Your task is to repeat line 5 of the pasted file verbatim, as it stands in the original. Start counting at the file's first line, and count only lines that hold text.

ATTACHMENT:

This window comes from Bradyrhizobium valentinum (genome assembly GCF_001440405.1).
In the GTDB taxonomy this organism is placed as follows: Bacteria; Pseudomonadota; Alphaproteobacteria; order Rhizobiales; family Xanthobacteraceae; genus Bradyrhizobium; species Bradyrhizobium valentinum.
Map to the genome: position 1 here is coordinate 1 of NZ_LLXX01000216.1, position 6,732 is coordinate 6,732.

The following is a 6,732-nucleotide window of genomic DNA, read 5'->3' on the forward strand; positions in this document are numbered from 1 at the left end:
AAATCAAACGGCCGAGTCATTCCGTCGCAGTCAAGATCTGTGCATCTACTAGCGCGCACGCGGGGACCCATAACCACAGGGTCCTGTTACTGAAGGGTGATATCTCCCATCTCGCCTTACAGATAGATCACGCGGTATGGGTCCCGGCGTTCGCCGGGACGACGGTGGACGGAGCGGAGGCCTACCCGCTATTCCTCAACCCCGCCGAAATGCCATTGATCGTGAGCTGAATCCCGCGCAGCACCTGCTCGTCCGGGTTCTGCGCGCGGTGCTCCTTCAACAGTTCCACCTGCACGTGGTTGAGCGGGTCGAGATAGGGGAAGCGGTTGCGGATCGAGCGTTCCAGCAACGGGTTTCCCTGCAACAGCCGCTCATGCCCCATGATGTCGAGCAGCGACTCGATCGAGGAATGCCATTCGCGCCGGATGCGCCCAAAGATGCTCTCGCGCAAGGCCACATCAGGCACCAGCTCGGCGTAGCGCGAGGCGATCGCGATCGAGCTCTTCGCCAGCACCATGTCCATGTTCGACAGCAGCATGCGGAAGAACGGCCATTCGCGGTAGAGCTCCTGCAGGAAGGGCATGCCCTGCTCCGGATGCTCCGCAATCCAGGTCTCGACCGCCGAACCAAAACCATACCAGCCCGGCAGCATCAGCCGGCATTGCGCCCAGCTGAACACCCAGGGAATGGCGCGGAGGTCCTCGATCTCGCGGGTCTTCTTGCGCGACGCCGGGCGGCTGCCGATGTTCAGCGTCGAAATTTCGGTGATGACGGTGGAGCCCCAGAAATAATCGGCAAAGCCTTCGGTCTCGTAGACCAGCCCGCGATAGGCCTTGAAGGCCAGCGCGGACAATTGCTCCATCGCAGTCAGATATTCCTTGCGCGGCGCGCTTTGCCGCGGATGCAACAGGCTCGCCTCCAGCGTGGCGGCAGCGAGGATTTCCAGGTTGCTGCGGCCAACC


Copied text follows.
AAATCAAACGGCCGAGTCATTCCGTCGCAGTCAAGATCTGTGCATCTACTAGCGCGCACGCGGGGACCCATAACCACAGGGTCCTGTTACTGAAGGGTGATATCTCCCATCTCGCCTTACAGATAGATCACGCGGTATGGGTCCCGGCGTTCGCCGGGACGACGGTGGACGGAGCGGAGGCCTACCCGCTATTCCTCAACCCCGCCGAAATGCCATTGATCGTGAGCTGAATCCCGCGCAGCACCTGCTCGTCCGGGTTCTGCGCGCGGTGCTCCTTCAACAGTTCCACCTGCACGTGGTTGAGCGGGTCGAGATAGGGGAAGCGGTTGCGGATCGAGCGTTCCAGCAACGGGTTTCCCTGCAACAGCCGCTCATGCCCCATGATGTCGAGCAGCGACTCGATCGAGGAATGCCATTCGCGCCGGATGCGCCCAAAGATGCTCTCGCGCAAGGCCACATCAGGCACCAGCTCGGCGTAGCGCGAGGCGATCGCGATCGAGCTCTTCGCCAGCACCATGTCCATGTTCGACAGCAGCATGCGGAAGAACGGCCATTCGCGGTAGAGCTCCTGCAGGAAGGGCATGCCCTGCTCCGGATGCTCCGCAATCCAGGTCTCGACCGCCGAACCAAAACCATACCAGCCCGGCAGCATCAGCCGGCATTGCGCCCAGCTGAACACCCAGGGAATGGCGCGGAGGTCCTCGATCTCGCGGGTCTTCTTGCGCGACGCCGGGCGGCTGCCGATGTTCAGCGTCGAAATTTCGGTGATGACGGTGGAGCCCCAGAAATAATCGGCAAAGCCTTCGGTCTCGTAGACCAGCCCGCGATAGGCCTTGAAGGCCAGCGCGGACAATTGCTCCATCGCAGTCAGATATTCCTTGCGCGGCGCGCTTTGCCGCGGATGCAACAGGCTCGCCTCCAGCGTGGCGGCAGCGAGGATTTCCAGGTTGCTGCGGCCAACC